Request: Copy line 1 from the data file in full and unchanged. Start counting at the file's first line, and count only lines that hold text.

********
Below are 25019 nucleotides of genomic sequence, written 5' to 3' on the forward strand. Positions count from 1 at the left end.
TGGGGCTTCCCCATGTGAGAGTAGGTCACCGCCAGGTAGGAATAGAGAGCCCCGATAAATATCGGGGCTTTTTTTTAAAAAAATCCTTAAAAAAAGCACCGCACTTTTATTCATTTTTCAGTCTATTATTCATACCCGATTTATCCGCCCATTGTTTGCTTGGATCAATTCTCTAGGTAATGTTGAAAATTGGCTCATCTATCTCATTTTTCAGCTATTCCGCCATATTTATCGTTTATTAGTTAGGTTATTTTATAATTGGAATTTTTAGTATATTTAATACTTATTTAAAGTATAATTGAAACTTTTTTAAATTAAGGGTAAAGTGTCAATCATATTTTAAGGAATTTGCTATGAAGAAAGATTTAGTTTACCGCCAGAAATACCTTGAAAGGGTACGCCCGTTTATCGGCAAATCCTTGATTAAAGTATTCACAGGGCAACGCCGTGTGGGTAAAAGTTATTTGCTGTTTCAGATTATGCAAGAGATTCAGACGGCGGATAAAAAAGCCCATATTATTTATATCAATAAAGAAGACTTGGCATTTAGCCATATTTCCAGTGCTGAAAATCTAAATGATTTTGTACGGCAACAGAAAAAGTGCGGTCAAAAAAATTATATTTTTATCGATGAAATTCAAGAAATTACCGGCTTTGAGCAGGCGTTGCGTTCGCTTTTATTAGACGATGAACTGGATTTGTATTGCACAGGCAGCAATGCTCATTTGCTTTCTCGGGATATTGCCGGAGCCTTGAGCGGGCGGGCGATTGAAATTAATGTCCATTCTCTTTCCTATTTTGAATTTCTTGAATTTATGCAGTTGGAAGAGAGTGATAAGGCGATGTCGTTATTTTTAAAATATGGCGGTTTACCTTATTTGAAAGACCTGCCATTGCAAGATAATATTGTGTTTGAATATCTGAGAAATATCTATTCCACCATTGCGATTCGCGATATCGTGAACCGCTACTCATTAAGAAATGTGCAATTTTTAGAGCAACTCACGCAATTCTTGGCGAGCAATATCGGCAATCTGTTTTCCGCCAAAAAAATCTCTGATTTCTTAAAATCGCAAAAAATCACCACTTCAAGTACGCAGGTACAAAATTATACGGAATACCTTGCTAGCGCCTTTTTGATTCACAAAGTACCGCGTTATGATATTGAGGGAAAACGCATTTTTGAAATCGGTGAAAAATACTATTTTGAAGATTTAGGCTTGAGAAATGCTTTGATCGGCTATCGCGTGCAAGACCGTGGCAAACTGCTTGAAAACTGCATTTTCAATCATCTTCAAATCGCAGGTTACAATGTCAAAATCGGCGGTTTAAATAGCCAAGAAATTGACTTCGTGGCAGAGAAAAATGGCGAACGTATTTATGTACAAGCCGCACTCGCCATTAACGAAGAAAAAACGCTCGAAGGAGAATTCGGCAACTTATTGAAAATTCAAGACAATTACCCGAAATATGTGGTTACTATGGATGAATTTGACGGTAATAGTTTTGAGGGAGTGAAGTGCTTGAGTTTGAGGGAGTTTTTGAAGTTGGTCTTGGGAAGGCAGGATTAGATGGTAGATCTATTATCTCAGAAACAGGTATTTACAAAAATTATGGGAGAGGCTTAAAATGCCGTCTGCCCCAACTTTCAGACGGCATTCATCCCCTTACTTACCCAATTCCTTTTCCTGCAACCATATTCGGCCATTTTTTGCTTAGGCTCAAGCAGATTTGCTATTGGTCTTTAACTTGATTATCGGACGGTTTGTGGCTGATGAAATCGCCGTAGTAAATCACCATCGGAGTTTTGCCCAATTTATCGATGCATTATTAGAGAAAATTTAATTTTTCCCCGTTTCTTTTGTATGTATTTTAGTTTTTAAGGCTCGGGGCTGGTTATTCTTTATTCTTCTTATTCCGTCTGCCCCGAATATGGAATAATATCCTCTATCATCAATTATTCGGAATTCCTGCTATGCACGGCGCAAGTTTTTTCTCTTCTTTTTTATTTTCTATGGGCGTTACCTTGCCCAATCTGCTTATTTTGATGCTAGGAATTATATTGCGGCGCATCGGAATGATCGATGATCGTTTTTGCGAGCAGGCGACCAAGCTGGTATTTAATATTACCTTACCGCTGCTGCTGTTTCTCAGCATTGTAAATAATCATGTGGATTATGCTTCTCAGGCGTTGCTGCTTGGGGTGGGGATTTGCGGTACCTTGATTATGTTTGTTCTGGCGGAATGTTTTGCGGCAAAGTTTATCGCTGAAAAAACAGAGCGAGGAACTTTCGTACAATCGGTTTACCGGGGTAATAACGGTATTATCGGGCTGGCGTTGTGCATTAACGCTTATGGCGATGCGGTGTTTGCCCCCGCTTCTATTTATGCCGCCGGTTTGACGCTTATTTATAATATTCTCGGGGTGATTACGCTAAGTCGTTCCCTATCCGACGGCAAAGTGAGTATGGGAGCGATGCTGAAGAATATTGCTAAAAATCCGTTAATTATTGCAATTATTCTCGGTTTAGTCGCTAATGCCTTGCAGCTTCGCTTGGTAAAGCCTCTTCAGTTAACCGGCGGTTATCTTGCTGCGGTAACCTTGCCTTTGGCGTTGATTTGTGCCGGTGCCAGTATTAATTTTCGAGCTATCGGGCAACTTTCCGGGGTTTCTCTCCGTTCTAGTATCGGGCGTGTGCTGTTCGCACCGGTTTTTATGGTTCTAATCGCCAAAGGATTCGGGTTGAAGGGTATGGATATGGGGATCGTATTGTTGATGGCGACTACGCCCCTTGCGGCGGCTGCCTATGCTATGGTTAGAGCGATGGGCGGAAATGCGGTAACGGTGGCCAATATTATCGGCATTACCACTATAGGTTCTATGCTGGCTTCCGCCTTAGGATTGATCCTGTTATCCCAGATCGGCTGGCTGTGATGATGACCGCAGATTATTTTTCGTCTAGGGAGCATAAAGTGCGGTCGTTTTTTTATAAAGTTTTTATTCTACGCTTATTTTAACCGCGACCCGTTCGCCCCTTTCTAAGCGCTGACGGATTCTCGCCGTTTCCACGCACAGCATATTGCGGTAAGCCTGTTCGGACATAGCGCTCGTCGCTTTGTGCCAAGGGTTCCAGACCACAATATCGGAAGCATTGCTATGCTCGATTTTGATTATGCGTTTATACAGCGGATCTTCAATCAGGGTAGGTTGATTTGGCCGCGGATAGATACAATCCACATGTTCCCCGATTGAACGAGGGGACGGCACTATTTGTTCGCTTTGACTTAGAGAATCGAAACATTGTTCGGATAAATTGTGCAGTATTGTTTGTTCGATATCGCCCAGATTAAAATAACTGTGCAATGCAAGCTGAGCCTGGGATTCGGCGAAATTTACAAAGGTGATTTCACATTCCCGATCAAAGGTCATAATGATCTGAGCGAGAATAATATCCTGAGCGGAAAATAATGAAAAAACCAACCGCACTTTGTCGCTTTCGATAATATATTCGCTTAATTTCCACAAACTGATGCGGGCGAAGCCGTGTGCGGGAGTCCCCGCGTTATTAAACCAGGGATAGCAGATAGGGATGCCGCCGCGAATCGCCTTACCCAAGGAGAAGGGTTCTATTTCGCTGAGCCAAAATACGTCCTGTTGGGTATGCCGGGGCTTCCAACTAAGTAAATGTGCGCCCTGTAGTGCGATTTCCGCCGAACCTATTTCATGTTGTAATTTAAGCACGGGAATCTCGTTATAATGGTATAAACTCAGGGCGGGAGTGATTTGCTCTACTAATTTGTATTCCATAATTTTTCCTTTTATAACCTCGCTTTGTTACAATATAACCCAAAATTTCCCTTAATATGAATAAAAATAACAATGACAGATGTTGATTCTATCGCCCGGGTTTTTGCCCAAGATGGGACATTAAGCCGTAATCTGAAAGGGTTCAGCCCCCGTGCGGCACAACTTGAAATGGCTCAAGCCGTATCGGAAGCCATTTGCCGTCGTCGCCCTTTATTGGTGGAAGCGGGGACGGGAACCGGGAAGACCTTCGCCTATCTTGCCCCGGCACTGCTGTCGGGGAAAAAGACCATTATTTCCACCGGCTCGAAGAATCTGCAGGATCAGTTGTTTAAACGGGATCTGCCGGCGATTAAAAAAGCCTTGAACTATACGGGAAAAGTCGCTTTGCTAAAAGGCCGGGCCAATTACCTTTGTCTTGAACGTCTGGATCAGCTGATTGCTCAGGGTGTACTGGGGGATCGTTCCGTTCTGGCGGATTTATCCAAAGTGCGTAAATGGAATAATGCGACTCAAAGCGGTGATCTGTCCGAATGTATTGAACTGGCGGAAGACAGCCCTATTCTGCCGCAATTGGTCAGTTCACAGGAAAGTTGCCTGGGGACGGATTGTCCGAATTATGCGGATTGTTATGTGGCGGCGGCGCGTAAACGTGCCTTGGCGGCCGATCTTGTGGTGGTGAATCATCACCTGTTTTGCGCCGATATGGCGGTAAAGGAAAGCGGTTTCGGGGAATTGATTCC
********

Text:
Below are 25019 nucleotides of genomic sequence, written 5' to 3' on the forward strand. Positions count from 1 at the left end.